Image by ~Aphrodite via Flickr
Written by Karen D. Swim
This morning I went out for a brisk walk. I had a yearning to inhale the frosty morning air and allow it to awaken my senses. I wanted to put aside my to-do list and simply be in the moment. No purpose, no planned route and no running. To make sure I wasn’t tempted I wore my uggs instead of running shoes. It was calming and peaceful. The cold air stung my cheeks and my body seemed to sing with joy “I’m alive!” My feet fell into a quiet rhythm with the quiet of the early hour.
My walk and “real workout” was followed by yoga. Today’s yoga session ended with the posture of giving and receiving. I was struck by the quiet balance, the perfect equality of giving and receiving. I have no trouble with giving but receiving is something I have had to learn.
We love givers. We applaud their grace and generosity and desire to model their altruism but all too often givers are not good at receiving. When you allow others to give to you, you are blessing them with a gift. You give them the opportunity to experience the joy of giving, the joy that fills your own heart so deeply. Don’t deny others the chance to give to you.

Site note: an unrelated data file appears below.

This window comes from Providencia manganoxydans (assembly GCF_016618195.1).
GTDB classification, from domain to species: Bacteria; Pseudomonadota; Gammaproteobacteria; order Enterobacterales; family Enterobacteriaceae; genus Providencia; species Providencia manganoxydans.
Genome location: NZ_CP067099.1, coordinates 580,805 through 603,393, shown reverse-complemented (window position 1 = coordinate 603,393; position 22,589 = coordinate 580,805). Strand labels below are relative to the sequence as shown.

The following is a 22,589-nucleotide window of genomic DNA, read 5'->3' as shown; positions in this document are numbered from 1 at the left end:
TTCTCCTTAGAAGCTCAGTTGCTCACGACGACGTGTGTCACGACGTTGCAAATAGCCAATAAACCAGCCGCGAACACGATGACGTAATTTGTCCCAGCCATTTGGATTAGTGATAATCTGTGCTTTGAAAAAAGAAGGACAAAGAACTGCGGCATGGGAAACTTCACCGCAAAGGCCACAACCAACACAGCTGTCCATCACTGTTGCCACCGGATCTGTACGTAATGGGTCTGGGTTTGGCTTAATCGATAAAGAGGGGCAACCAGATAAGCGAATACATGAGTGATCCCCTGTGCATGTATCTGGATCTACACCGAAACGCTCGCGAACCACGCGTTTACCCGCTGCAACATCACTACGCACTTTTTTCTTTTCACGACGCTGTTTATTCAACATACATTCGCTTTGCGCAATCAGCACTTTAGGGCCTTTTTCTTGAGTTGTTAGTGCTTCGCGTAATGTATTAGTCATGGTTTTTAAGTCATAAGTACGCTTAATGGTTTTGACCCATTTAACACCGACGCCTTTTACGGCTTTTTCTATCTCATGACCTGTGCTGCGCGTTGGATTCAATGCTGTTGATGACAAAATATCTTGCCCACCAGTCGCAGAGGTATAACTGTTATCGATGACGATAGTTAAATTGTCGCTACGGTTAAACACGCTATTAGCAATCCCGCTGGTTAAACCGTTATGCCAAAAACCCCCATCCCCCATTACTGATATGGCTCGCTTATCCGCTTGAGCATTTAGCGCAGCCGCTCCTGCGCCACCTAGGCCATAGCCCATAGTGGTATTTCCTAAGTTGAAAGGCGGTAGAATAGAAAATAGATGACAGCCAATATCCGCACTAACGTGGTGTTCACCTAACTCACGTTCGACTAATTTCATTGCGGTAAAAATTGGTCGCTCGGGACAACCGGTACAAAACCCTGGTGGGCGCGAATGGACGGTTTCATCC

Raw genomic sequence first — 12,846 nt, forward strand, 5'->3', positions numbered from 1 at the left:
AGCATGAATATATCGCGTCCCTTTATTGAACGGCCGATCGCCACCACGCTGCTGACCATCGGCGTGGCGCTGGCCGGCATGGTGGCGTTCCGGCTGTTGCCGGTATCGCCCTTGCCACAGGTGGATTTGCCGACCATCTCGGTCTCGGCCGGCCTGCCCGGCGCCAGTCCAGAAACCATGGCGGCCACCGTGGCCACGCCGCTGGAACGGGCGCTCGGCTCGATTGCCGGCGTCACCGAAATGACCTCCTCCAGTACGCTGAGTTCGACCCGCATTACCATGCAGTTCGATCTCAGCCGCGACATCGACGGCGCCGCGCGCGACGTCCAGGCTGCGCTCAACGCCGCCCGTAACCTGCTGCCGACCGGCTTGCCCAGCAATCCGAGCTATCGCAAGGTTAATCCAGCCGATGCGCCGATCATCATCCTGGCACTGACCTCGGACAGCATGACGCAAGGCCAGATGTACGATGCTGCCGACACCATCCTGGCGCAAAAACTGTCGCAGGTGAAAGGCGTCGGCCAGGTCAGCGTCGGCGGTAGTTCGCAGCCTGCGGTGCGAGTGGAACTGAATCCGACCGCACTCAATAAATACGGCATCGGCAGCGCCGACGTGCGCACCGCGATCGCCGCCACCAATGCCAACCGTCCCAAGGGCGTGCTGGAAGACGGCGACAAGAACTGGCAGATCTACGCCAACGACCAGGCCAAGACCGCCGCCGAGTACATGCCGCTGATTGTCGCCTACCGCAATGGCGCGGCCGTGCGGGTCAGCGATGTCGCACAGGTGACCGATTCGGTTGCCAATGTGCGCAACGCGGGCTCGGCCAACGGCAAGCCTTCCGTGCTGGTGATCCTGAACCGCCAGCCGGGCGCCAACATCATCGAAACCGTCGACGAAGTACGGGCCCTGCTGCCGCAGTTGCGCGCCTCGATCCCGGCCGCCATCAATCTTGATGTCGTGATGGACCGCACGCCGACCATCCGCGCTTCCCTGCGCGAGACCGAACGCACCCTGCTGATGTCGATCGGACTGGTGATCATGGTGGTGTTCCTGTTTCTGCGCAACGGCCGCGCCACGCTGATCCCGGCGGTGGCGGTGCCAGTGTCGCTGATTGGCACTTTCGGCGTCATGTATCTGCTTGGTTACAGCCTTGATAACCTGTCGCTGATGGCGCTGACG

Do you find yourself saying things like:
No it’s okay I’m fine
Oh don’t worry I’ll do it
No, no you don’t have to bring anything
If so, it may be time to adjust the balance and accept the gifts that are graciously offered to you.
As a child I often heard the phrase “It is far better to give than to receive.” It was spoken by a generation seemingly afraid of sinking into moral turpitude. The Love Generation was all about peace, love and service. Don’t get me wrong, these are wonderful things but we got it wrong.
We spoke of giving as a higher standard, a selfless act. In fact the giver is in a position of power, to receive is humbling. We would much rather give than to admit our need for help. I would rather be the one feeding the hungry than to be hungry myself. However, when we have received, and learned to allow others to serve us it expands our compassion. Our giving becomes deeper and richer because we know what it means to receive.
This season, strive for balance. When help is offered, accept it joyfully. Be willing to let others share the load. They may not do it your way but humble yourself and allow them to give.
Are you able to strike the balance of giving and receiving? Do you have any tips to share? Do you find it especially difficult at this time of year?
If you want to celebrate the generosity of others, Robert Hruzek’s latest group writing project is the perfect opportunity. The theme is What I Learned From…the Generosity of Others and you have until December 7th to submit an entry.